Turkey Tail has developed quite a reputation as an immune-supportive mushroom*, partly due to the results of specific studies and its widespread use in China, where there are currently at least 12 Turkey Tail-based drugs approved by the State Administration of Food and Drugs (SAFD) for clinical use.REF#3228

Research has shown Turkey Tail may support: REF#3229 REF#3230 REF#3231

  • Immune regulation
  • Normal blood lipids and cholesterol
  • Normal metabolic function
  • Liver function
  • Gut health
  • Normal inflammatory response

Who May Benefit From Taking Turkey Tail?

Like many other mushrooms listed here, Turkey Tail is primarily used to support immune function and inflammatory response. 

Although more research is needed, it’s also a popular ingredient in cleansing and liver-support formulas. It may benefit those looking to support normal blood lipids, gut health, and metabolism.

7. Chaga Mushrooms

What are Chaga Mushrooms?

Chaga mushrooms, known scientifically as Inonotus obliquus, and as Cinder Conk or Black Massmushroom (which accurately describes its appearance), is traditionally used in Russian and European herbalism to support gastrointestinal function, heart, liver, inflammatory, and immune function.REF#3232

Chaga is typically taken as a powder and is a popular ingredient in modern supplement powders and mushroom coffees.

What are Chaga’s Benefits and Traditional Uses?

Chaga mushrooms contain many active plant constituents, including antioxidants, triterpenoids, melanins, polysaccharides, polyphenols, and flavans. 

However, more research is needed to determine their exact nutritional profile.

Research has shown Chaga may support the following: REF#3233 REF#3234 REF#3235 REF#3236

  • Cell function, via its antioxidants
  • Gut microbiome function and diversity
  • Inflammatory response
  • Immune function
  • Metabolic function
  • Liver function
  • Normal Cholesterol

Who May Benefit From Chaga?

Chaga may offer a wide range of potential benefits for those seeking immune, cardiovascular, metabolic, inflammatory function, and microbiome support.*

It also makes a tasty latte or tea, either alone or combined with other herbs, teas, or coffee, when blended with milk/plant milk and your favorite sweetener.

Are Mushroom Supplements OK for Everyone to Take?

Traditional mushrooms have been taken for thousands of years by millions of people. 

However, they should not be taken by anyone with a mushroom or related allergy and may interact with certain medications.

Check with your doctor or healthcare practitioner before taking mushrooms, especially if you have a pre-existing condition, are taking medications, or have a history of allergic reactions.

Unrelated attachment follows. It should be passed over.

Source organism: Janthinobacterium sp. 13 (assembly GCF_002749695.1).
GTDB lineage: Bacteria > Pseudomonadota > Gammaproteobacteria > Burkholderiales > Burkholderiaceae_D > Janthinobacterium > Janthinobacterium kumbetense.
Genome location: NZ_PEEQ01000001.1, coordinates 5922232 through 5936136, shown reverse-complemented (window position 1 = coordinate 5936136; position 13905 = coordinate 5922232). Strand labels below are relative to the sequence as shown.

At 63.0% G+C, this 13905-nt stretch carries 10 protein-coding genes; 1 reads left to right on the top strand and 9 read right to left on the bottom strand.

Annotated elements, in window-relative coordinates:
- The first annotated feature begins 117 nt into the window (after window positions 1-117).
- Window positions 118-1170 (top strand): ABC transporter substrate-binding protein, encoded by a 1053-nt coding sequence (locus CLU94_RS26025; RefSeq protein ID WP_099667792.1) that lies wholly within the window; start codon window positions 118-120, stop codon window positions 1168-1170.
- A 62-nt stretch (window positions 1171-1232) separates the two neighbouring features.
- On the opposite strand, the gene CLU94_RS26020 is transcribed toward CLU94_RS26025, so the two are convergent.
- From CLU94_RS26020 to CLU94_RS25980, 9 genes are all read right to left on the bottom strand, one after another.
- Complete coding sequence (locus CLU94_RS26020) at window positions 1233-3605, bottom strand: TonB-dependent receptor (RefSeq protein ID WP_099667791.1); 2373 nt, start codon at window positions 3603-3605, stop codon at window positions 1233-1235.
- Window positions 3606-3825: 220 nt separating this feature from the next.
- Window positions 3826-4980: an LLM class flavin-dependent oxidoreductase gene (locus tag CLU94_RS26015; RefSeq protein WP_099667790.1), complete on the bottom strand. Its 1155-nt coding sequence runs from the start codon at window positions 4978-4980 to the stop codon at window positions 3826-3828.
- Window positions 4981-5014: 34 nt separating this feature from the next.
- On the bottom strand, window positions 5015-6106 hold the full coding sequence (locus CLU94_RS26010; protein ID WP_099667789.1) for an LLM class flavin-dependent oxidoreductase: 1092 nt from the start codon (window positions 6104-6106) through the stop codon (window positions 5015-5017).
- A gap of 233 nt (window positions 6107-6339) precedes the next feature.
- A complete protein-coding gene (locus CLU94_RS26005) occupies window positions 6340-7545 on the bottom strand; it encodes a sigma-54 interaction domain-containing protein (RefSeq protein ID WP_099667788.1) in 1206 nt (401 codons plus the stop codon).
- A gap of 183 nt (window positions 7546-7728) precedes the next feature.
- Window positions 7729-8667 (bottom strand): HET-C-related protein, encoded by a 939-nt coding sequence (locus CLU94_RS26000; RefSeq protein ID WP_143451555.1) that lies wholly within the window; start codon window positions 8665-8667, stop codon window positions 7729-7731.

How to Choose a High-Quality Mushroom Supplement

A few years ago, finding mushroom supplements (outside your local acupuncturist’s office) was a challenge.

However, the growing awareness about mushrooms’ benefits has created a boom in supplements and supplement companies. You can even find mushroom coffee, chocolate, and other designer mushroom-based functional foods!

Although opinions on this vary, many experts recommend looking for mushroom supplements made from whole fruiting bodies (the flower of the mushroom) versus those extracted from mycelium (the mushroom's roots).

Mushroom extracts from fruiting bodies and mycelium have been studied and shown to provide potential benefits.

However, research has also shown higher concentration of bioactive compounds, such as beta-glucans, in the fruiting bodies.REF#3237

This honors the traditional selection and formulation techniques, resulting in a full-spectrum product.

It’s also essential to look for sustainably sourced, preferably organic mushroom supplements harvested at peak potency, as some varieties, like Chaga, can become endangered if harvested unethically.

High-quality mushroom supplements should also list and guarantee a certain level of Beta Glucans (the main active component in mushrooms) and tell you how much mushroom extract is in the bottle—the higher the concentration, such as 400-450 mg, the more bang for your buck.

How to Start Incorporating Mushrooms into Your Wellness Routine

Mushrooms are wonderfully versatile in that they can be added to recipes or taken as a beverage, tincture, powder, or capsule.

Many choose mushroom supplements, powders, or beverages for convenience and safety (learning to forage mushrooms safely takes time, vigilance, and mentorship).

If you’re interested in taking mushroom supplements, follow the tips above to choose a high-quality product, and always check with your doctor or healthcare practitioner if you have a pre-existing condition, are taking any medications, are pregnant, breastfeeding, or have a history of allergic reactions.

If you want to add more mushrooms to your recipes, source them from a reputable supplier who knows their stuff. 

Although rare, ingestion of poisonous mushrooms can result in organ failure, the need for a liver transplant, and even death. So, you want to be sure you’re getting an authentic product.

For more information on foraging mushrooms, see A Beginner’s Guide to Mushroom Foraging: Tips and Resources.

Enjoy in good health!